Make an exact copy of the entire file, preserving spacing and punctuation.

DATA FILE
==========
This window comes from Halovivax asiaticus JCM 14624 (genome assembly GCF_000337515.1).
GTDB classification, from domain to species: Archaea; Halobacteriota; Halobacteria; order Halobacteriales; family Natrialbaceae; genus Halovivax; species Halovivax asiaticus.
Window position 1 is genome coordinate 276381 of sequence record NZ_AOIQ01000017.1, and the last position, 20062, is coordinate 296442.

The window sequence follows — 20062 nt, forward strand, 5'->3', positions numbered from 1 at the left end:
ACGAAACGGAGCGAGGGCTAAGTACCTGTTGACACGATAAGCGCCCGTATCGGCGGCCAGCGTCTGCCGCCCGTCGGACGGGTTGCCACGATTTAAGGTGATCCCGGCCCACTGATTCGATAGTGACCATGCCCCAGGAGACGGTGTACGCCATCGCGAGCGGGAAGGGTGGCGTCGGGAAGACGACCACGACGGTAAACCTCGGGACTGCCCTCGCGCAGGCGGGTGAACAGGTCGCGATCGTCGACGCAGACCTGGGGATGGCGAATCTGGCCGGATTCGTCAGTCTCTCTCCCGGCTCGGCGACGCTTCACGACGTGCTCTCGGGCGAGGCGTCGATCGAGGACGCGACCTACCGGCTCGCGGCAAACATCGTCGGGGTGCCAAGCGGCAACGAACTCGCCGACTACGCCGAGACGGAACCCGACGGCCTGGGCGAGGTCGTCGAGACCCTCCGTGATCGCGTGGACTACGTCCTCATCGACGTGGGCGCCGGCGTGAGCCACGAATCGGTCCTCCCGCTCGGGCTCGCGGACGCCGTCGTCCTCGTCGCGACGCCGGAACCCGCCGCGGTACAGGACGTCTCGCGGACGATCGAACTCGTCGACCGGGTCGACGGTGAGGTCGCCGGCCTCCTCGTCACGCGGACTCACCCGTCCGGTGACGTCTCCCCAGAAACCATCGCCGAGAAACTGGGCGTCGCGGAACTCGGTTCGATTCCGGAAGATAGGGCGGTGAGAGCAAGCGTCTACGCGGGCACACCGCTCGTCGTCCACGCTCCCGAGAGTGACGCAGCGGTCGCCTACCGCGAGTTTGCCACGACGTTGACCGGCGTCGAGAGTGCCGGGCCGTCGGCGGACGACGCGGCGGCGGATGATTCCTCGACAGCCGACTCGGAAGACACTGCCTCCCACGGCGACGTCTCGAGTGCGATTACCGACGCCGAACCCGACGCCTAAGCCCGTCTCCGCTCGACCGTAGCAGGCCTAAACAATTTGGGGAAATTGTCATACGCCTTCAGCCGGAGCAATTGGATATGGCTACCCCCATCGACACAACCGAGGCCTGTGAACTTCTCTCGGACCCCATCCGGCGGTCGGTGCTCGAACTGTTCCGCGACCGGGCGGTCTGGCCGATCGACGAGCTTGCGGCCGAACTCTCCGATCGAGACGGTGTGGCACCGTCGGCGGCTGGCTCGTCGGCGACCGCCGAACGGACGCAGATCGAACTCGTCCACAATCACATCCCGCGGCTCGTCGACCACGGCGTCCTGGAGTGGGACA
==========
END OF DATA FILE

This window comes from Halovivax asiaticus JCM 14624 (genome assembly GCF_000337515.1).
GTDB classification, from domain to species: Archaea; Halobacteriota; Halobacteria; order Halobacteriales; family Natrialbaceae; genus Halovivax; species Halovivax asiaticus.
Window position 1 is genome coordinate 276381 of sequence record NZ_AOIQ01000017.1, and the last position, 20062, is coordinate 296442.

The window sequence follows — 20062 nt, forward strand, 5'->3', positions numbered from 1 at the left end:
ACGAAACGGAGCGAGGGCTAAGTACCTGTTGACACGATAAGCGCCCGTATCGGCGGCCAGCGTCTGCCGCCCGTCGGACGGGTTGCCACGATTTAAGGTGATCCCGGCCCACTGATTCGATAGTGACCATGCCCCAGGAGACGGTGTACGCCATCGCGAGCGGGAAGGGTGGCGTCGGGAAGACGACCACGACGGTAAACCTCGGGACTGCCCTCGCGCAGGCGGGTGAACAGGTCGCGATCGTCGACGCAGACCTGGGGATGGCGAATCTGGCCGGATTCGTCAGTCTCTCTCCCGGCTCGGCGACGCTTCACGACGTGCTCTCGGGCGAGGCGTCGATCGAGGACGCGACCTACCGGCTCGCGGCAAACATCGTCGGGGTGCCAAGCGGCAACGAACTCGCCGACTACGCCGAGACGGAACCCGACGGCCTGGGCGAGGTCGTCGAGACCCTCCGTGATCGCGTGGACTACGTCCTCATCGACGTGGGCGCCGGCGTGAGCCACGAATCGGTCCTCCCGCTCGGGCTCGCGGACGCCGTCGTCCTCGTCGCGACGCCGGAACCCGCCGCGGTACAGGACGTCTCGCGGACGATCGAACTCGTCGACCGGGTCGACGGTGAGGTCGCCGGCCTCCTCGTCACGCGGACTCACCCGTCCGGTGACGTCTCCCCAGAAACCATCGCCGAGAAACTGGGCGTCGCGGAACTCGGTTCGATTCCGGAAGATAGGGCGGTGAGAGCAAGCGTCTACGCGGGCACACCGCTCGTCGTCCACGCTCCCGAGAGTGACGCAGCGGTCGCCTACCGCGAGTTTGCCACGACGTTGACCGGCGTCGAGAGTGCCGGGCCGTCGGCGGACGACGCGGCGGCGGATGATTCCTCGACAGCCGACTCGGAAGACACTGCCTCCCACGGCGACGTCTCGAGTGCGATTACCGACGCCGAACCCGACGCCTAAGCCCGTCTCCGCTCGACCGTAGCAGGCCTAAACAATTTGGGGAAATTGTCATACGCCTTCAGCCGGAGCAATTGGATATGGCTACCCCCATCGACACAACCGAGGCCTGTGAACTTCTCTCGGACCCCATCCGGCGGTCGGTGCTCGAACTGTTCCGCGACCGGGCGGTCTGGCCGATCGACGAGCTTGCGGCCGAACTCTCCGATCGAGACGGTGTGGCACCGTCGGCGGCTGGCTCGTCGGCGACCGCCGAACGGACGCAGATCGAACTCGTCCACAATCACATCCCGCGGCTCGTCGACCACGGCGTCCTGGAGTGGGACA